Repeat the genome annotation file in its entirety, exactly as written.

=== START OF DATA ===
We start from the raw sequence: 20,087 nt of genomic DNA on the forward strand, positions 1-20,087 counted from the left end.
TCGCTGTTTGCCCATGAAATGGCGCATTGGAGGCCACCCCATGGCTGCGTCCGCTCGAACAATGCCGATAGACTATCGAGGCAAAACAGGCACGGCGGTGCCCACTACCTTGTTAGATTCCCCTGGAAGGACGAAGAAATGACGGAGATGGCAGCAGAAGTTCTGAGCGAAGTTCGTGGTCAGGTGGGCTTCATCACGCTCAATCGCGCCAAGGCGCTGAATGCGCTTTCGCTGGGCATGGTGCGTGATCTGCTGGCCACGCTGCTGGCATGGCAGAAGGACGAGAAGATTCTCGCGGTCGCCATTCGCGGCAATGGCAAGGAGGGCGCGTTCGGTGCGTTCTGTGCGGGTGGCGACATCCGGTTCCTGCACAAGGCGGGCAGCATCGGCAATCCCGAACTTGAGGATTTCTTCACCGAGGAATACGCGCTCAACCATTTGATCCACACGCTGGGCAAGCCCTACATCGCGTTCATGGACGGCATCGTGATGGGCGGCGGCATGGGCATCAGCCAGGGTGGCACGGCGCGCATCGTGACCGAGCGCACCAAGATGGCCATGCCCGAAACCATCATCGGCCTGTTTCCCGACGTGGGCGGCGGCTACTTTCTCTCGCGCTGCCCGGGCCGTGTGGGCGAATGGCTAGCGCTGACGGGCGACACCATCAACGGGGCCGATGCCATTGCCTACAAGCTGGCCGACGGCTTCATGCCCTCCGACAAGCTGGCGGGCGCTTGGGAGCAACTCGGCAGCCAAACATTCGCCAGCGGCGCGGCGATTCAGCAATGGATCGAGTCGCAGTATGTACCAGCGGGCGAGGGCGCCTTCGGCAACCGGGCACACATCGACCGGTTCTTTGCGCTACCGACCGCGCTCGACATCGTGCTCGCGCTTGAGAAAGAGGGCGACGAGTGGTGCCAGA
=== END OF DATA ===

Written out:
We start from the raw sequence: 20,087 nt of genomic DNA on the forward strand, positions 1-20,087 counted from the left end.
TCGCTGTTTGCCCATGAAATGGCGCATTGGAGGCCACCCCATGGCTGCGTCCGCTCGAACAATGCCGATAGACTATCGAGGCAAAACAGGCACGGCGGTGCCCACTACCTTGTTAGATTCCCCTGGAAGGACGAAGAAATGACGGAGATGGCAGCAGAAGTTCTGAGCGAAGTTCGTGGTCAGGTGGGCTTCATCACGCTCAATCGCGCCAAGGCGCTGAATGCGCTTTCGCTGGGCATGGTGCGTGATCTGCTGGCCACGCTGCTGGCATGGCAGAAGGACGAGAAGATTCTCGCGGTCGCCATTCGCGGCAATGGCAAGGAGGGCGCGTTCGGTGCGTTCTGTGCGGGTGGCGACATCCGGTTCCTGCACAAGGCGGGCAGCATCGGCAATCCCGAACTTGAGGATTTCTTCACCGAGGAATACGCGCTCAACCATTTGATCCACACGCTGGGCAAGCCCTACATCGCGTTCATGGACGGCATCGTGATGGGCGGCGGCATGGGCATCAGCCAGGGTGGCACGGCGCGCATCGTGACCGAGCGCACCAAGATGGCCATGCCCGAAACCATCATCGGCCTGTTTCCCGACGTGGGCGGCGGCTACTTTCTCTCGCGCTGCCCGGGCCGTGTGGGCGAATGGCTAGCGCTGACGGGCGACACCATCAACGGGGCCGATGCCATTGCCTACAAGCTGGCCGACGGCTTCATGCCCTCCGACAAGCTGGCGGGCGCTTGGGAGCAACTCGGCAGCCAAACATTCGCCAGCGGCGCGGCGATTCAGCAATGGATCGAGTCGCAGTATGTACCAGCGGGCGAGGGCGCCTTCGGCAACCGGGCACACATCGACCGGTTCTTTGCGCTACCGACCGCGCTCGACATCGTGCTCGCGCTTGAGAAAGAGGGCGACGAGTGGTGCCAGA